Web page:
Originally Posted by fiftyintheclip
I'm an electrician and since the advent of Part P, which legally compels all of England's domestic sparks to join organizations like the NICEIC, which cost upwards of about £500 a year plus insurance, re tape expenses and training, there have never been so many unhappy sparks.
How do you assess your handyman and regulate the quality of their work? Do you carry out an annual visit to inspect work, references and qualifications?
The problem is that a handyman is expected to be able to do so many things that it is almost impossible to regulate.
The measure of a good handyman has as much to do with his versatility as his quality so we try to cover both in our entry criteria. The online test checks for versatility/experience and the independently assessed reviews (on a site like Freeindex) measures quality/customer satisfaction.
There are no recognised qualifications for handymen which again reflects the difficulty in covering the huge scope of possible work they might be asked to do. This workload is often made up of odds and ends that other trades would not be interested in or where engaging each of the proper trades would not make economic sense to the consumer.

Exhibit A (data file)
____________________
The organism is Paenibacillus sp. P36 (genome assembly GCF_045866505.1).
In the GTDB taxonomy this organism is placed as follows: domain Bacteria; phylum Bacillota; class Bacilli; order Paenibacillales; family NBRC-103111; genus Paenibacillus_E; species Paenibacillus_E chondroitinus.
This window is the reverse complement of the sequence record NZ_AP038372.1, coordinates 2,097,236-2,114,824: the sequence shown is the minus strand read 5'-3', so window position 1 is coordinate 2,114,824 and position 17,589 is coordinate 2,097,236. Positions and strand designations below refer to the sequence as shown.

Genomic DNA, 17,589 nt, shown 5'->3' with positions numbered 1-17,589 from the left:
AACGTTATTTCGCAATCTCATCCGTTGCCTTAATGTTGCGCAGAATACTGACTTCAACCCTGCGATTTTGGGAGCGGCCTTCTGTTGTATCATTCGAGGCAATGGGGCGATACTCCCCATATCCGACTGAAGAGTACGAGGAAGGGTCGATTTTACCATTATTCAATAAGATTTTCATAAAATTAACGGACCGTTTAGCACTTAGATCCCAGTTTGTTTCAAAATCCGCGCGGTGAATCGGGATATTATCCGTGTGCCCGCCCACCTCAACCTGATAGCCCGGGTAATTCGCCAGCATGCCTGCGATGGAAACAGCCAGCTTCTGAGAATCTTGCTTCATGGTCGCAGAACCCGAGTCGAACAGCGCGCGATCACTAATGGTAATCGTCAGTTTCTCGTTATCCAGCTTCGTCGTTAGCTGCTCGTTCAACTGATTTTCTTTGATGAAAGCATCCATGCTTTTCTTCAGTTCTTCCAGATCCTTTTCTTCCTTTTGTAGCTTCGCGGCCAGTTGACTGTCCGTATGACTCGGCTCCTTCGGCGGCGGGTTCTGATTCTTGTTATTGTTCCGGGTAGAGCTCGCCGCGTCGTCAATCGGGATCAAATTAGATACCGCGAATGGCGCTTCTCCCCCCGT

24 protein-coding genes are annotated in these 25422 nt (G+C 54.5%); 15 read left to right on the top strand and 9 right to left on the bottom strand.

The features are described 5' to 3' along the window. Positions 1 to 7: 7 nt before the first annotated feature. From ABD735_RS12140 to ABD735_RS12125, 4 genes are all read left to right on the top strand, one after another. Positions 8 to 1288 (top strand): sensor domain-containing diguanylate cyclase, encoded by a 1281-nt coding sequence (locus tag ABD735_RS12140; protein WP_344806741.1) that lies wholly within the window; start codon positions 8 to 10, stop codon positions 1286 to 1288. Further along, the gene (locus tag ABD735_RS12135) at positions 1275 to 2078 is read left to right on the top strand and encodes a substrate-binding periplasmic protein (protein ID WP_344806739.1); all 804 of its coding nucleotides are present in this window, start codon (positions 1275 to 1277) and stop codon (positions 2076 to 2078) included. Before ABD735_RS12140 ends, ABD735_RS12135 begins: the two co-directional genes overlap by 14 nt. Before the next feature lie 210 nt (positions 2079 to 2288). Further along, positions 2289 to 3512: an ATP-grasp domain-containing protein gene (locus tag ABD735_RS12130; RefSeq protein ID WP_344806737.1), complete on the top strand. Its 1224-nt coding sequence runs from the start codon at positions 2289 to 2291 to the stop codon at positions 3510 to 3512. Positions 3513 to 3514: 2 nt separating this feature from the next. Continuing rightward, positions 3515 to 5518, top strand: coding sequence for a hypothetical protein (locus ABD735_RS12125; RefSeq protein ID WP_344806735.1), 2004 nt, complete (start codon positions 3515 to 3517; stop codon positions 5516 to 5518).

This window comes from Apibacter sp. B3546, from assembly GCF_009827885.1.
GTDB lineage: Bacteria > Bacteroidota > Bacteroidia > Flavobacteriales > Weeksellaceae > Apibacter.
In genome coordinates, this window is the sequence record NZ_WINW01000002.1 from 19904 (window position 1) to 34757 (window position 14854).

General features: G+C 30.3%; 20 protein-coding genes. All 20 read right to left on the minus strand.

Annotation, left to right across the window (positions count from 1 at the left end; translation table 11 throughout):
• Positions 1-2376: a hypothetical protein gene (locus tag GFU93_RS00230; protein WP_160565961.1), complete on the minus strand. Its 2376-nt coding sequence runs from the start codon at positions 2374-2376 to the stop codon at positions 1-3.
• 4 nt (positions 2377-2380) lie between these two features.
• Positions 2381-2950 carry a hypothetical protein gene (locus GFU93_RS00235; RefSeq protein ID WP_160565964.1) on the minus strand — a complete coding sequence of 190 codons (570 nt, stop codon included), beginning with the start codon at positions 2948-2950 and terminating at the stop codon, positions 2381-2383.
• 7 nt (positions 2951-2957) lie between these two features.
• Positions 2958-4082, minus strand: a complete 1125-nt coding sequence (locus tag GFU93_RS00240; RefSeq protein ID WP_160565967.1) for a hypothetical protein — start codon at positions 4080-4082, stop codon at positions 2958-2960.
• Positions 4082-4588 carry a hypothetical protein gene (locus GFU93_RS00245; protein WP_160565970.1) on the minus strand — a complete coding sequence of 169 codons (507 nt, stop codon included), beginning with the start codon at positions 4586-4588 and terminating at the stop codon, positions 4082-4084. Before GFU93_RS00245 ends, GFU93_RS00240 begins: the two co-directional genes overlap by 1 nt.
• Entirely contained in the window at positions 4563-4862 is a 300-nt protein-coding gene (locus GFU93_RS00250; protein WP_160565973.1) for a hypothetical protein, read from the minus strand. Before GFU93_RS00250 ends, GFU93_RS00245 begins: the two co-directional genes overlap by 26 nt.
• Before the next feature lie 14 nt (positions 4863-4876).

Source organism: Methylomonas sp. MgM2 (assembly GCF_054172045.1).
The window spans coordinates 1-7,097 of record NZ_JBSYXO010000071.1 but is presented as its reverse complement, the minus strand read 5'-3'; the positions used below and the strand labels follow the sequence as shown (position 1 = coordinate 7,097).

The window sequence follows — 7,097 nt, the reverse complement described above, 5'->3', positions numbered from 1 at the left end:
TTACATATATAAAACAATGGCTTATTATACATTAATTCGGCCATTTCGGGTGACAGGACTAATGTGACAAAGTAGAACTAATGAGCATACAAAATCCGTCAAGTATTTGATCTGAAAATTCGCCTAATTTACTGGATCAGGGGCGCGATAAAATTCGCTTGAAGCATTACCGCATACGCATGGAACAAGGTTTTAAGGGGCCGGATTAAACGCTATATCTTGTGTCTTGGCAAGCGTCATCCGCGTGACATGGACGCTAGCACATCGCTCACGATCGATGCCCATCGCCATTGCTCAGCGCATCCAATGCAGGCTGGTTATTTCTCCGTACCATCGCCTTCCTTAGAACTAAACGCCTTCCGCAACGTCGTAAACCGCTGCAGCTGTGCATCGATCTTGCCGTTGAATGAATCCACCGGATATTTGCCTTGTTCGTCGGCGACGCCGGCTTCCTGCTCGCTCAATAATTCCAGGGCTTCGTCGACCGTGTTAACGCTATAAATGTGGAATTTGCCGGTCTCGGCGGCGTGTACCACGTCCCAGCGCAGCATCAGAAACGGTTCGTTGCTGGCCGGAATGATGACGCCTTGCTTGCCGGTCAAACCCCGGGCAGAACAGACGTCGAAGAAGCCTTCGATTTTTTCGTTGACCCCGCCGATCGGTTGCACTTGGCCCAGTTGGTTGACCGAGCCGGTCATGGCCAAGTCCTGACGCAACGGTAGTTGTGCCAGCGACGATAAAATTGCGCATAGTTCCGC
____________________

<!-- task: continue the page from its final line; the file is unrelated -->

A typical list handed to a handymen by say an elderly woman could beó
Fix up new toilet roll holder
Change blown bulb in external security lamp.
Clear out gutters
Fix dripping outside tap
Hang a heavy mirror
Repair/replace curtain rail that has fallen down
Remove ivy from around bay window
How might such a list of work be regulated? ...or even quality inspected in a practical way?
And if any of the jobs were done badly the consequences are not as life threatening as the potential work of a sparky, builder or gas fitter so the regulatory imperative is not nearly so great.